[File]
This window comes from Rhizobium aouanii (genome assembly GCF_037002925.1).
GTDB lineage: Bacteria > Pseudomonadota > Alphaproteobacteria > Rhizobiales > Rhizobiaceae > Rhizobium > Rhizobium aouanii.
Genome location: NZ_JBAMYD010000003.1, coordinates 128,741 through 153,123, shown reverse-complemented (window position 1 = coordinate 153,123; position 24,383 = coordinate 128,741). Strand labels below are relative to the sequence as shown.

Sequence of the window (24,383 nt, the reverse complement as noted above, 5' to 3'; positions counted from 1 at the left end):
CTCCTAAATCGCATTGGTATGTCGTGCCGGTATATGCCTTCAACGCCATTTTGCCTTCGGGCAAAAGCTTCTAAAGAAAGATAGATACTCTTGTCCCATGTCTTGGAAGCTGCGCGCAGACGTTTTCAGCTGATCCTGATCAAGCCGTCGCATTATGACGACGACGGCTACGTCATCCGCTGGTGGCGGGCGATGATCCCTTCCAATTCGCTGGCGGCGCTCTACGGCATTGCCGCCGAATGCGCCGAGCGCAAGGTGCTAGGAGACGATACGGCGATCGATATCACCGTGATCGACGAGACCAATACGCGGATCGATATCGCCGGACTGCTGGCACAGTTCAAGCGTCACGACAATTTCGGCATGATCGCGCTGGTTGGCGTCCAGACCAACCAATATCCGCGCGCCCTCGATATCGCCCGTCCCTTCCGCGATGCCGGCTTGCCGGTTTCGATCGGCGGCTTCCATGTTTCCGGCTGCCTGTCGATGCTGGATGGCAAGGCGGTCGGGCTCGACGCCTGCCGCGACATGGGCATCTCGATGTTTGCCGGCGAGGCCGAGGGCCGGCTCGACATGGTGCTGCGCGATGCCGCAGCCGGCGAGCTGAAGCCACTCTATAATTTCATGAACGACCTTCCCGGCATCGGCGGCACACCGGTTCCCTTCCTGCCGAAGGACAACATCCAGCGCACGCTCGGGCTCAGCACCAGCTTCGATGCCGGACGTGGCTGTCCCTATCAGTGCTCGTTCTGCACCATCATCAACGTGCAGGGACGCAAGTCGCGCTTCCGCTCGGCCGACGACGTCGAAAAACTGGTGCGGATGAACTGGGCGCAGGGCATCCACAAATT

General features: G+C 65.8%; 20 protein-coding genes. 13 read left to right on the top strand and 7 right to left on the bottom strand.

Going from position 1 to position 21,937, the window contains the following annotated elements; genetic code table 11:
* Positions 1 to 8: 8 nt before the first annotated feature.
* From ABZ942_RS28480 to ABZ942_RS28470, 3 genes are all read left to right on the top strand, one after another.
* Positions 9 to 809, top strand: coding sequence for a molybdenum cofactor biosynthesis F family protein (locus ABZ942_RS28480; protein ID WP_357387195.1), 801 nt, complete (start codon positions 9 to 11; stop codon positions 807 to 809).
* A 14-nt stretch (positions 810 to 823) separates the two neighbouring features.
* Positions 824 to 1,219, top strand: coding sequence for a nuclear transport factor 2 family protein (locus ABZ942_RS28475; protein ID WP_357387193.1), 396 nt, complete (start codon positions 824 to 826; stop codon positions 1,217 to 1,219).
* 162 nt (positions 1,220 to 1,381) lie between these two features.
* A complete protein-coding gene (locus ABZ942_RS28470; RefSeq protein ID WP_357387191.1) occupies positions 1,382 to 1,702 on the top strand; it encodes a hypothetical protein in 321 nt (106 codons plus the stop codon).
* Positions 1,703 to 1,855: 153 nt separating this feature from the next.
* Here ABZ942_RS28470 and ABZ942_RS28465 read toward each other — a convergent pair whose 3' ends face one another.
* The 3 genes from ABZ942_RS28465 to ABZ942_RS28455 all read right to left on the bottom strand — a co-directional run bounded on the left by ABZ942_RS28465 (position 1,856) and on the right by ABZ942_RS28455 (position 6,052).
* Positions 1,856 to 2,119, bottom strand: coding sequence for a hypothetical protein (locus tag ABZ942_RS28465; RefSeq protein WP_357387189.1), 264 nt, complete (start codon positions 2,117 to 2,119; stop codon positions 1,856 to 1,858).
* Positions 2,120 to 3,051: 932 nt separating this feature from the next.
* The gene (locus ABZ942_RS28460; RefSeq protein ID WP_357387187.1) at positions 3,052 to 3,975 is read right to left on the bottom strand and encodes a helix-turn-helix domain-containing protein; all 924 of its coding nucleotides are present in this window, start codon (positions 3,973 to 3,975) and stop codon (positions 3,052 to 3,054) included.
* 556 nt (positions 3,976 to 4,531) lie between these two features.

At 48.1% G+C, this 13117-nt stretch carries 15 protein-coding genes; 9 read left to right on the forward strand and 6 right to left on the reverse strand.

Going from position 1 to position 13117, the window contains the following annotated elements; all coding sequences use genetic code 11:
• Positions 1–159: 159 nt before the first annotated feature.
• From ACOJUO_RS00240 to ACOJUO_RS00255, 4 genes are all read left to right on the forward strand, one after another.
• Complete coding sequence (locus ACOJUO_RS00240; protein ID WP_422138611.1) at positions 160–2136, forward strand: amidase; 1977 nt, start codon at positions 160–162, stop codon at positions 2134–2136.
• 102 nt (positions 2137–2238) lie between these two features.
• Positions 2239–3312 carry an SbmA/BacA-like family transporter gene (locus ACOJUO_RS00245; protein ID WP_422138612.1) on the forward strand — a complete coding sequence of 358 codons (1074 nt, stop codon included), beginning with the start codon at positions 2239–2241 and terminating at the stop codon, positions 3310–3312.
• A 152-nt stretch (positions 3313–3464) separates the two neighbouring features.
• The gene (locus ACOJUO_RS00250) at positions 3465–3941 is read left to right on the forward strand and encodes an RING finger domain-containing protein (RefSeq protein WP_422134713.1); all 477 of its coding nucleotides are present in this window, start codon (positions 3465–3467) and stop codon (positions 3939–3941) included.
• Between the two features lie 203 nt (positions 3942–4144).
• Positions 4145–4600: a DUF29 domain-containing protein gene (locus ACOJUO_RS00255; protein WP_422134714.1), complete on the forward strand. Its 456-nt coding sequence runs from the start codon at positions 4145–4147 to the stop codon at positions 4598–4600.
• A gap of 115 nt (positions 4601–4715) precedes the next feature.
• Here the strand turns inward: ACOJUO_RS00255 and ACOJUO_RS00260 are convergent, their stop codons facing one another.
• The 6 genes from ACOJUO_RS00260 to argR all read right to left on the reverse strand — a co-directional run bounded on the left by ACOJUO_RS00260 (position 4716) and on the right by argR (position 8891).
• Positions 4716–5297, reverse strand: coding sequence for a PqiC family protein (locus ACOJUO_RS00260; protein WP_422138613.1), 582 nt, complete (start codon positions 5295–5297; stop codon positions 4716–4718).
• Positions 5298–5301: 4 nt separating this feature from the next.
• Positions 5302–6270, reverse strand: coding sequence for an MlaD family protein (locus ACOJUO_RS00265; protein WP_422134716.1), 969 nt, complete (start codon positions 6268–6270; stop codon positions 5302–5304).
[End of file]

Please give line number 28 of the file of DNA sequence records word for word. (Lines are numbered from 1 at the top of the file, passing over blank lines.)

• Positions 2239–3312 carry an SbmA/BacA-like family transporter gene (locus ACOJUO_RS00245; protein ID WP_422138612.1) on the forward strand — a complete coding sequence of 358 codons (1074 nt, stop codon included), beginning with the start codon at positions 2239–2241 and terminating at the stop codon, positions 3310–3312.